1. Setting up Android Studio for Android App Development (NAD-1)
Step-by-step instructions for installing Android Studio -- Google's official Android app development environment.
In my last article, I went over a beginner introduction to Android development. That was nice, but the article had a major gaffe -- a detailed segment guiding the reader on how to install Android Studio was omitted from the article. This is a retribution article that will cover the Android Studio setup.
Google is primarily the company behind almost everything Android. Google's decision impacts major decisions regarding the Android ecosystem, like the use of Kotlin programming language for Android development.
Android Studio is the officially supported Integrated Development Environment (IDE) designed especially for Android app development. Android Studio is built on IntelliJ IDEA, both products of the company JetBrains, which has developed a plethora of IDEs, code editors, and other development tools.
First announced in May 2013 at Google I/O (an annual developer conference by Google), Android Studio was first released to the public in December 2014. Android Studio is free, and comes bundled with the tools you need for Android Development and a few more. You can add extensions to add more functionality to it.
Every software you may wish to install on your computer has dependencies that must be undeniably met before the software can be installed to work on your system. They are called requirements. The requirements for installation are specifiedhere.
I have highlighted the requirements on a previous article, so I will not expunge on this article.
Downloading Android Studio
Visit the Android Studio download page to download the Android Studio installer file supported by your Operating System. For users on the Windows OS, I would suggest getting the executable (.exe) file for a simple installation, especially if you are a first-timer.
Installing Android Studio
Depending on your operating system, you may have to execute a few commands on the shell/terminal, or just double-click to run the installer and follow on-screen instructions.
Specific, platform-dependent instructions are covered here.
At the first run of Android Studio post-installation, you will be prompted to set up the theme, Android SDK (Software Development Kit) and other components. It is important that you install the SDK because you would need it to develop Android apps. The SDK comprises an assortment of the debugger, libraries, and tools necessary for programming Android apps that utilise the hardware (and software) features available on the Android device you would be deploying apps to.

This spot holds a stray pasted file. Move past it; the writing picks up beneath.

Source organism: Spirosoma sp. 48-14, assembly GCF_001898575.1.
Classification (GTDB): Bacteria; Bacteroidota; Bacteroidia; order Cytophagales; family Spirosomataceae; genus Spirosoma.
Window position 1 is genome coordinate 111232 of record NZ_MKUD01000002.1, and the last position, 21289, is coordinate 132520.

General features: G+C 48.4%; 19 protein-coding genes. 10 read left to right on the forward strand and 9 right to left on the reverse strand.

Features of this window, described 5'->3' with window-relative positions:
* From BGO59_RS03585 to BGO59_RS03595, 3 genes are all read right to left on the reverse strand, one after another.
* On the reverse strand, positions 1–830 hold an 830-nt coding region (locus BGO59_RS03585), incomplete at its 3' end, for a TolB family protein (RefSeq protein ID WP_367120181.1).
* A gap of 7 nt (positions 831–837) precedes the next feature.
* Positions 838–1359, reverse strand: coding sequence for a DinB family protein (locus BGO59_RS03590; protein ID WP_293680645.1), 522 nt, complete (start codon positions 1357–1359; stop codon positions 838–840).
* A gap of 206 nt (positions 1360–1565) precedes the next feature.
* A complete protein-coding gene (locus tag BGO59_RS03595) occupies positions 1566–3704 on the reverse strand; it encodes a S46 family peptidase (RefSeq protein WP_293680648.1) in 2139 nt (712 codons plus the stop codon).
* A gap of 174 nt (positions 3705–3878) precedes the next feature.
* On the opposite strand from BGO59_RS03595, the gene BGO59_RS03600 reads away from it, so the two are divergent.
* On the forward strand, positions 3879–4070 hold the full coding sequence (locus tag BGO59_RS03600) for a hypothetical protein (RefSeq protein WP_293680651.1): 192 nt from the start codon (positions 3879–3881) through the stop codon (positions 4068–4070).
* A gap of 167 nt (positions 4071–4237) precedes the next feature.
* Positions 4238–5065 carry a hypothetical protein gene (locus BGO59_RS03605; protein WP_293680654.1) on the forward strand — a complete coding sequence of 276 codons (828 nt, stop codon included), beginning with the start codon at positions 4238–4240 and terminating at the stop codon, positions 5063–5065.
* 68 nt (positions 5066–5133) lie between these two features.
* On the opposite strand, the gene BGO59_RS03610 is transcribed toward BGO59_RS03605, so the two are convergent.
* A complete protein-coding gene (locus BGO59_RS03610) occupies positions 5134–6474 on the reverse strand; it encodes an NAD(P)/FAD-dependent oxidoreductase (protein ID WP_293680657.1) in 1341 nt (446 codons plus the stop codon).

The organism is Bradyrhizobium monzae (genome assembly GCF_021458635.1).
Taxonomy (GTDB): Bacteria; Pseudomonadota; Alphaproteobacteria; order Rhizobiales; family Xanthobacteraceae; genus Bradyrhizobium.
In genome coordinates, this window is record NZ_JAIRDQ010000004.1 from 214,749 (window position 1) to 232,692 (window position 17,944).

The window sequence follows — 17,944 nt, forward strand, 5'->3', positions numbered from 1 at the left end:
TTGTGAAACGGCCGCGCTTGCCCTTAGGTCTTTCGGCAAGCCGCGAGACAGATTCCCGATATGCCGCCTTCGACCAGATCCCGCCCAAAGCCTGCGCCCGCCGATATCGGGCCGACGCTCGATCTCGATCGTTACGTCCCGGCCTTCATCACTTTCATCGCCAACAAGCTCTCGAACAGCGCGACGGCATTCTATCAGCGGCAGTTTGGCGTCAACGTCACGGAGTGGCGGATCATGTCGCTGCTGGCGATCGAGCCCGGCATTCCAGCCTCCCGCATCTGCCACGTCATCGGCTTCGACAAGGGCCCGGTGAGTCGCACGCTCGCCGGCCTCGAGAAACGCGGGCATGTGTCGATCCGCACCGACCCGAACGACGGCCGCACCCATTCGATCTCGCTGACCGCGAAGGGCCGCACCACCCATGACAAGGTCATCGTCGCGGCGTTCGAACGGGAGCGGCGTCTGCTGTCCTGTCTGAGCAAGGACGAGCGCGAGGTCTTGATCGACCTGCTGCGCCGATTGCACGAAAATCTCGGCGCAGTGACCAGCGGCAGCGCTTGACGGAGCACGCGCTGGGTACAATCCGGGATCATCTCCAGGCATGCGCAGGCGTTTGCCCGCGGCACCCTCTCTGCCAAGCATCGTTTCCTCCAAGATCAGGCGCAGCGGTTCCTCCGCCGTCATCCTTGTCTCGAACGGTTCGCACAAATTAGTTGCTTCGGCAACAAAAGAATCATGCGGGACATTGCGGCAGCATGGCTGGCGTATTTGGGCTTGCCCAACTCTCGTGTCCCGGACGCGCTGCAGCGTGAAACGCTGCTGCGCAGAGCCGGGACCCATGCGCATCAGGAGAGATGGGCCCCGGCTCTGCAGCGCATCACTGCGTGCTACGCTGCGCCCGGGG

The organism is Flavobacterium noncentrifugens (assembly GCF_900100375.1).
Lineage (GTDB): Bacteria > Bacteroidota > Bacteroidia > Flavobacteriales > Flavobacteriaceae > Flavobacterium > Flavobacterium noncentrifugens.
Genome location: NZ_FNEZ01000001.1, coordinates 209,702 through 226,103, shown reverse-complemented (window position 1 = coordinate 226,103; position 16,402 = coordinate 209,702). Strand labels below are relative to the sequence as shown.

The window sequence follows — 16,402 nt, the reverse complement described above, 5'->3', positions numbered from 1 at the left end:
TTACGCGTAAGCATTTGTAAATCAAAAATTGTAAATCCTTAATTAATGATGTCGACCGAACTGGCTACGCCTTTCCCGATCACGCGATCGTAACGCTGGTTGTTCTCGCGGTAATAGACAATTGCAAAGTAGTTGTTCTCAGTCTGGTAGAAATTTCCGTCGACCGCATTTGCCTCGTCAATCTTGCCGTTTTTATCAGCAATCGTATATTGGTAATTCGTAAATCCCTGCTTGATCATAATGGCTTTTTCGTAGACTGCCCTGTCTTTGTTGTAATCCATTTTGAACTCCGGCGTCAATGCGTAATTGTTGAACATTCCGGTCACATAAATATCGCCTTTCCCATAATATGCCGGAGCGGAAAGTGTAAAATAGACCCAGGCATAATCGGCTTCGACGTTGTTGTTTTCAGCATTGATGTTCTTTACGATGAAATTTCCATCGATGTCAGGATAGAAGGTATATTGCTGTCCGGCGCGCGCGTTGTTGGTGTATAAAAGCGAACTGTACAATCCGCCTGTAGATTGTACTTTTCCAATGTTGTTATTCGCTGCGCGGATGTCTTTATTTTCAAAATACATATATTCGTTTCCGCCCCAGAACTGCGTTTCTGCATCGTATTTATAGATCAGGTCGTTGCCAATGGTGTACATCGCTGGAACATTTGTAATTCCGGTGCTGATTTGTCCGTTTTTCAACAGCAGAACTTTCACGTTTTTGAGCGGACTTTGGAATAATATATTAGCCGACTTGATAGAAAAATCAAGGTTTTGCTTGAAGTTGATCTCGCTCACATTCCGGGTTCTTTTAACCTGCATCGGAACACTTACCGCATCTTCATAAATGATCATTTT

You have the option of test running apps on either a physical device and/or virtual device (called the emulator) during development.
The Android Emulator simulates Android devices on your computer so that you can test your application on a variety of devices and Android API levels without needing to have each physical device." (Android Developers).
Assuming you would be running apps on the emulator, follow the instructions here to guide you on how to set it up. Otherwise, you may skip this step to complete initial configuration of Android Studio.
Now the angle of setting up Android Studio (this article) and building your first project (previous article, NAD-0) are covered, we can take a brief detour into the Android Ecosystem (next article) and then proceed with Android Development! Stay tuned.
I decided to shorten the length of this article to reduce the article's sentence in the drafts -- the time it has taken me to publish the article. The past few months have been a tad more engaging, and publishing this article is almost on my mind every single day.
In November, I was engaged with the National Youth Service Corps (NYSC), a mandatory one-year service done by Nigerian graduates; my December days were spent in getting accustomed to my duties in my Place of Primary Assignment; January was hectic.
Anyway, I am a private person, and that is why the explanation story is short, but I publish this article to get my groove back and potentially post at least once in a month.
This article may get updates in the future, maybe not. That's all folks!